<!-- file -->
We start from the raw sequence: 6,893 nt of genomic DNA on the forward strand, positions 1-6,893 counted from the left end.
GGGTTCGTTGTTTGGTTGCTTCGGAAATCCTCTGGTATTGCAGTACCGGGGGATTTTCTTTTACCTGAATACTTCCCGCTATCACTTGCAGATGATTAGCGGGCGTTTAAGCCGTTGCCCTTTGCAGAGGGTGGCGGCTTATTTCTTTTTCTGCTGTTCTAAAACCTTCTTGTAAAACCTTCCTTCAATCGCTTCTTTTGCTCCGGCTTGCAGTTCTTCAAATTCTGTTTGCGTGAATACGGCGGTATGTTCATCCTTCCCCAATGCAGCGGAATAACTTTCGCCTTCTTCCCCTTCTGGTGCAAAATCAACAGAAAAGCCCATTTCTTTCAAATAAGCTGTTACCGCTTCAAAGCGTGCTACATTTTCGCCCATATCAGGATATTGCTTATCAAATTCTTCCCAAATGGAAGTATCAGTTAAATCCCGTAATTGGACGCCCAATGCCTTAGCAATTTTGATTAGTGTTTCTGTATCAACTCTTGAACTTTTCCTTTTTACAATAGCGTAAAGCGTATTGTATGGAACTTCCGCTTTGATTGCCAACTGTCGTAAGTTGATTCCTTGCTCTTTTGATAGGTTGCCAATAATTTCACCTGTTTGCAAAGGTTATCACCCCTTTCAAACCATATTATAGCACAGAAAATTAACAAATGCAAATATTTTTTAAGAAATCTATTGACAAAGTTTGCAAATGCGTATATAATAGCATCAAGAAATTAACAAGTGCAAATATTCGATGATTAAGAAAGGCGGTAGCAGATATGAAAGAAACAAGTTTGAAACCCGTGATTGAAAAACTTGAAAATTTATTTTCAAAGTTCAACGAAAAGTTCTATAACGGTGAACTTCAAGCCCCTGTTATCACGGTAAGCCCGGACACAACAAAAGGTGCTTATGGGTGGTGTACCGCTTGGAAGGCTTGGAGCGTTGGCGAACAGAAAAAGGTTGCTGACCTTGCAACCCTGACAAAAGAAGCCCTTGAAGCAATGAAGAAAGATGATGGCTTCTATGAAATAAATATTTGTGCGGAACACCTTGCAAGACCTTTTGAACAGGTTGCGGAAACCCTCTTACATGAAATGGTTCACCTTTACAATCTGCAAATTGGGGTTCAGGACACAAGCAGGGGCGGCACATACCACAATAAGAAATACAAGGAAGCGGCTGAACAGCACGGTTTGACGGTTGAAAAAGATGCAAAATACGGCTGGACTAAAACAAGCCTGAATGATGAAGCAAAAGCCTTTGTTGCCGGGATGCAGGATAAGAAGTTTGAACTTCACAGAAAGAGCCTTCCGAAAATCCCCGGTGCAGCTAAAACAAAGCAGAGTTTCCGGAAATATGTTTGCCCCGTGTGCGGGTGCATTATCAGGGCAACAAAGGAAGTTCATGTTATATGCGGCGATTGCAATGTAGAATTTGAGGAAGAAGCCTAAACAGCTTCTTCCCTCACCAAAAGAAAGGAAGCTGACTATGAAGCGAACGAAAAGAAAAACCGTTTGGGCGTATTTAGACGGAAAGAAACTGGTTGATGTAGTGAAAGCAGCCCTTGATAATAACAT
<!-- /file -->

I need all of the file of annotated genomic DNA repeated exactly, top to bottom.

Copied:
We start from the raw sequence: 6,893 nt of genomic DNA on the forward strand, positions 1-6,893 counted from the left end.
GGGTTCGTTGTTTGGTTGCTTCGGAAATCCTCTGGTATTGCAGTACCGGGGGATTTTCTTTTACCTGAATACTTCCCGCTATCACTTGCAGATGATTAGCGGGCGTTTAAGCCGTTGCCCTTTGCAGAGGGTGGCGGCTTATTTCTTTTTCTGCTGTTCTAAAACCTTCTTGTAAAACCTTCCTTCAATCGCTTCTTTTGCTCCGGCTTGCAGTTCTTCAAATTCTGTTTGCGTGAATACGGCGGTATGTTCATCCTTCCCCAATGCAGCGGAATAACTTTCGCCTTCTTCCCCTTCTGGTGCAAAATCAACAGAAAAGCCCATTTCTTTCAAATAAGCTGTTACCGCTTCAAAGCGTGCTACATTTTCGCCCATATCAGGATATTGCTTATCAAATTCTTCCCAAATGGAAGTATCAGTTAAATCCCGTAATTGGACGCCCAATGCCTTAGCAATTTTGATTAGTGTTTCTGTATCAACTCTTGAACTTTTCCTTTTTACAATAGCGTAAAGCGTATTGTATGGAACTTCCGCTTTGATTGCCAACTGTCGTAAGTTGATTCCTTGCTCTTTTGATAGGTTGCCAATAATTTCACCTGTTTGCAAAGGTTATCACCCCTTTCAAACCATATTATAGCACAGAAAATTAACAAATGCAAATATTTTTTAAGAAATCTATTGACAAAGTTTGCAAATGCGTATATAATAGCATCAAGAAATTAACAAGTGCAAATATTCGATGATTAAGAAAGGCGGTAGCAGATATGAAAGAAACAAGTTTGAAACCCGTGATTGAAAAACTTGAAAATTTATTTTCAAAGTTCAACGAAAAGTTCTATAACGGTGAACTTCAAGCCCCTGTTATCACGGTAAGCCCGGACACAACAAAAGGTGCTTATGGGTGGTGTACCGCTTGGAAGGCTTGGAGCGTTGGCGAACAGAAAAAGGTTGCTGACCTTGCAACCCTGACAAAAGAAGCCCTTGAAGCAATGAAGAAAGATGATGGCTTCTATGAAATAAATATTTGTGCGGAACACCTTGCAAGACCTTTTGAACAGGTTGCGGAAACCCTCTTACATGAAATGGTTCACCTTTACAATCTGCAAATTGGGGTTCAGGACACAAGCAGGGGCGGCACATACCACAATAAGAAATACAAGGAAGCGGCTGAACAGCACGGTTTGACGGTTGAAAAAGATGCAAAATACGGCTGGACTAAAACAAGCCTGAATGATGAAGCAAAAGCCTTTGTTGCCGGGATGCAGGATAAGAAGTTTGAACTTCACAGAAAGAGCCTTCCGAAAATCCCCGGTGCAGCTAAAACAAAGCAGAGTTTCCGGAAATATGTTTGCCCCGTGTGCGGGTGCATTATCAGGGCAACAAAGGAAGTTCATGTTATATGCGGCGATTGCAATGTAGAATTTGAGGAAGAAGCCTAAACAGCTTCTTCCCTCACCAAAAGAAAGGAAGCTGACTATGAAGCGAACGAAAAGAAAAACCGTTTGGGCGTATTTAGACGGAAAGAAACTGGTTGATGTAGTGAAAGCAGCCCTTGATAATAACAT